Building brick houses is a long-held tradition in the UK, thanks to the material's wide availability and versatility to suit a broad range of styles and designs.
While budget and local vernacular often play a large part in choosing the types of brick that will face your home, there are still many considerations to make — including how they're made, the subtle hues and variations in colour, and the shape and form. Plus, inherent simplicity of bricks often leads to playful creativity in terms of laying patterns and bonds in contemporary and traditional homes alike.
So, no matter if you're looking to extend a period building in a sympathetic style, or self build using cutting-edge design, we have plenty of ideas to get you inspired for your project
Replicating a Traditional Style in a Brick House
When adding to this 16th-century cottage, attention to detail was key when choosing the bricks to clad the oak frame extension.
The homeowners wanted the new addition to mirror the old section of the house with the timber frame visible, meaning the bricks were sawn and stick onto blocks fitted between the beams. This job was made more time consuming thanks to the herringbone patterns essential to the overall aesthetics of the extension.
Using Reclaimed Brick for a Contemporary Home
This small, contemporary home was built on a site of old garages using brick-clad timber frame. During the pre-application stage, the planners made it very clear they wanted to see a brick house, given that the site was in a conservation area. However, the homeowners were keen not to use a London stock brick to create something that looked different.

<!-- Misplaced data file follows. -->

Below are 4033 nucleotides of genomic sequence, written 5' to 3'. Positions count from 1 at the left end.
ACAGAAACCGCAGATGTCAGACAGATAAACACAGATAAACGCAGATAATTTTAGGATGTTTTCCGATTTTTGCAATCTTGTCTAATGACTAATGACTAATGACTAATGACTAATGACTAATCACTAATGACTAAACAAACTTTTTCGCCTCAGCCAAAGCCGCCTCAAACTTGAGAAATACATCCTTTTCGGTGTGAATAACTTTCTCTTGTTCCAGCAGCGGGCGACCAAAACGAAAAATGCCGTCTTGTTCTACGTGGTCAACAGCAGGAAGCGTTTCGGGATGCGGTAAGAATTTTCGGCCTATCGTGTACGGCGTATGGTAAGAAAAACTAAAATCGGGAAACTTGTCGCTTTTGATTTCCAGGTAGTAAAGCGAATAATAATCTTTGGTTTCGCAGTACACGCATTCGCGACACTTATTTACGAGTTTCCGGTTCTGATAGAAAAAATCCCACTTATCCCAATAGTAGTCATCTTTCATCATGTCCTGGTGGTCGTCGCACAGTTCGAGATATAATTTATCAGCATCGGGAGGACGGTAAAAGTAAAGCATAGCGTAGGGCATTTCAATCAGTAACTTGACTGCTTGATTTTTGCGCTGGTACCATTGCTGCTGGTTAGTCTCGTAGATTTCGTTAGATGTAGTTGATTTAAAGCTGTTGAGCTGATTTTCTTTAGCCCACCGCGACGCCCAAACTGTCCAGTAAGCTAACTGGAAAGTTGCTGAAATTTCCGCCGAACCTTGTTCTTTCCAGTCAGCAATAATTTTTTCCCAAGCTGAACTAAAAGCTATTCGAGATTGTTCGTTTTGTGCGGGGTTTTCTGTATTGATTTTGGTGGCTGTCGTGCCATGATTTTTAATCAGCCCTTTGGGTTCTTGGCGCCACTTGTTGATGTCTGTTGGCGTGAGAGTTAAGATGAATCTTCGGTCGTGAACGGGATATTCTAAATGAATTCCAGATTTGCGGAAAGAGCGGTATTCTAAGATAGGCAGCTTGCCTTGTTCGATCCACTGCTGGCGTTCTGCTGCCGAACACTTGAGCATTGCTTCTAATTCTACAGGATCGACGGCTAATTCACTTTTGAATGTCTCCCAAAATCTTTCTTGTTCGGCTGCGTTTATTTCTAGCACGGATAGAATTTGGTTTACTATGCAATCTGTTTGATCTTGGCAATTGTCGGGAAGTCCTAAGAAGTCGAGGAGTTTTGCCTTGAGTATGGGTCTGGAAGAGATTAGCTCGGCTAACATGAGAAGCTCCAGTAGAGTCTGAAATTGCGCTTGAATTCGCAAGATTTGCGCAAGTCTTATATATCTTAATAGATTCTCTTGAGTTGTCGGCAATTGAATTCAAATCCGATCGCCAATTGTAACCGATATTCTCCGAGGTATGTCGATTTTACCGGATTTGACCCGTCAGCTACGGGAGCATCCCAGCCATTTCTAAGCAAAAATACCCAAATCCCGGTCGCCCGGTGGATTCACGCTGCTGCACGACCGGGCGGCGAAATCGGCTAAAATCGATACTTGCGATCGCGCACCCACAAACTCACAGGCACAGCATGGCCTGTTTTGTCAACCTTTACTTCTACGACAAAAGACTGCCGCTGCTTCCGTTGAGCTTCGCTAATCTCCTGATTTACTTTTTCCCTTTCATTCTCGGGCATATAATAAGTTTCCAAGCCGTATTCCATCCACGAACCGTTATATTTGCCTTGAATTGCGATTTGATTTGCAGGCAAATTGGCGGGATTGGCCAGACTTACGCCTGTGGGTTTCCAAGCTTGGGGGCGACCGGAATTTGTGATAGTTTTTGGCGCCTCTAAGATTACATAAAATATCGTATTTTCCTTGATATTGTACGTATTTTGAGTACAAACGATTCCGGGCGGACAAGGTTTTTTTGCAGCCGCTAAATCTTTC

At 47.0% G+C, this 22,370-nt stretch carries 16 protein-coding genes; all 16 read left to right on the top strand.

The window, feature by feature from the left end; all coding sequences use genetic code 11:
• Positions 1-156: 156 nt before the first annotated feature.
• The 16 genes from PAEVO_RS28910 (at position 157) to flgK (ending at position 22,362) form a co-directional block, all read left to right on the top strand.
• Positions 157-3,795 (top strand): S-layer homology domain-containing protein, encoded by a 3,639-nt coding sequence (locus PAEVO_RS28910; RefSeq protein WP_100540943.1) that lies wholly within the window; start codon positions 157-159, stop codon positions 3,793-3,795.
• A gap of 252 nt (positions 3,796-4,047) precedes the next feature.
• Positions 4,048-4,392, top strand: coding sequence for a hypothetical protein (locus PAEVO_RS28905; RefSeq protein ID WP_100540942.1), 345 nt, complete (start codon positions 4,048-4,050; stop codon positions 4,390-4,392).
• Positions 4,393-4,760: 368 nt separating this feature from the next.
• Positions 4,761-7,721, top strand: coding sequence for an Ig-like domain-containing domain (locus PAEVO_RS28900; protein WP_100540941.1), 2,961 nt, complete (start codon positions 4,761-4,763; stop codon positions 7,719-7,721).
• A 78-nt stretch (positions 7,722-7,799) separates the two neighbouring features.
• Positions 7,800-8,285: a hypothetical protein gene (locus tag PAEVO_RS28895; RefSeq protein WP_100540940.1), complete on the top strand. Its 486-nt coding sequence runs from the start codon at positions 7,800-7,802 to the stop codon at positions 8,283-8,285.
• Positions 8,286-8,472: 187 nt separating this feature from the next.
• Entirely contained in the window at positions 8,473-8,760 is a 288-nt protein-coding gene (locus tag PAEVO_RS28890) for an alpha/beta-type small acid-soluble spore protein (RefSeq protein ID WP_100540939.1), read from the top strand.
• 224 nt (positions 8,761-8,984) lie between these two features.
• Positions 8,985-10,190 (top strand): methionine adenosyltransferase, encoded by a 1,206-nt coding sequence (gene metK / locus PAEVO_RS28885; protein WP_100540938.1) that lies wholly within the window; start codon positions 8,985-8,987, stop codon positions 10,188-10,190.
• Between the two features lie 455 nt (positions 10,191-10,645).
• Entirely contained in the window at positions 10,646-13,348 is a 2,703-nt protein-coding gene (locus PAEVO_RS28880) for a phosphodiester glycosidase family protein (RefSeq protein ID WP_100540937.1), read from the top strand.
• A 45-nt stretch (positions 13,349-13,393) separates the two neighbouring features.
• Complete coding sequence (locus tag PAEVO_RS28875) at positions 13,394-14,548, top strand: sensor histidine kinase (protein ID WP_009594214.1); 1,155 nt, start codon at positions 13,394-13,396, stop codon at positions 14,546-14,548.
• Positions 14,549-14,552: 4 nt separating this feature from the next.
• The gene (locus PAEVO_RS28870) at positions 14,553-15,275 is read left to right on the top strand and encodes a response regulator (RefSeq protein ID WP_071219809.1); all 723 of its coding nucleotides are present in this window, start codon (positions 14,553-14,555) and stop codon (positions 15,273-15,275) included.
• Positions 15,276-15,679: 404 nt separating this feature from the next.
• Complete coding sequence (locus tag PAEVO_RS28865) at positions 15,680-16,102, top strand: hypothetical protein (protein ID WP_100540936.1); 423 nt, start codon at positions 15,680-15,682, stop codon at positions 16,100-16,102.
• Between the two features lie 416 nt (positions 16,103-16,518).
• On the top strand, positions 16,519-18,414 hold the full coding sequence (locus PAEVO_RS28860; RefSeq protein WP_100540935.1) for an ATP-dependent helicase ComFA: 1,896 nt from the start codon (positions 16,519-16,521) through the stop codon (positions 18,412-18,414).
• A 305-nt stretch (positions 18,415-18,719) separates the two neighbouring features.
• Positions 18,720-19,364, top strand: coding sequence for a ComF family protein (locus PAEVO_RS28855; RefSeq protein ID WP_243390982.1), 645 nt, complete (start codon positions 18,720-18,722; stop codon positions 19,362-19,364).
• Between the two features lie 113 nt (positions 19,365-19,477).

Eventually, reclaimed bricks, uneven in size and colour, were chosen with a black mortar mix.
A Contrasting Extension to a Terrace House
It's not uncommon to see contemporary designs incorporate a contrasting extension and that's how Stuart Archer (of Archer and Braun) chose to face his side return addition.
"There are hundreds of brick types to choose from with many different finishes — smooth, sandy, textured or rough," says Stuart. "In this project we chose an inexpensive engineering brick – Ibstock Atlas – as we were after a smooth and consistent appearance that suits the contemporary style".
(MORE: Modern Brick Design Ideas)
Traditional Laying Patterns in a Brick House
Brick bonds, the patterns the bricks will be laid in, can be a bit of a rabbit hole of information and choices, but doing research to incorporate a more interesting bond will add form and character to a home design.
In this manor-style home, delicate details have been added to the traditional stretcher bond (shown below) of the main elevations. Namely, a herringbone raking bond either side of the porch and a dog's-tooth course marking the first floor.
Brick Laying Patterns to Create a Textured Extension
Just as traditional styles can be elegantly replicated, cutting-edge brick design can turn a seemingly simple extension into a work of art.
"Textured brickwork was used in the design of the staggered two-storey extension," says architect Trevor Brown. "At ground floor the engineered black headers of the Flemish bond brickwork cast varying shadows throughout the day while at first floor they are recessed to create a woven surface."
A dark mortar mix further enhances the dynamic design.
Cladding Timber Frame Homes with Brick Slips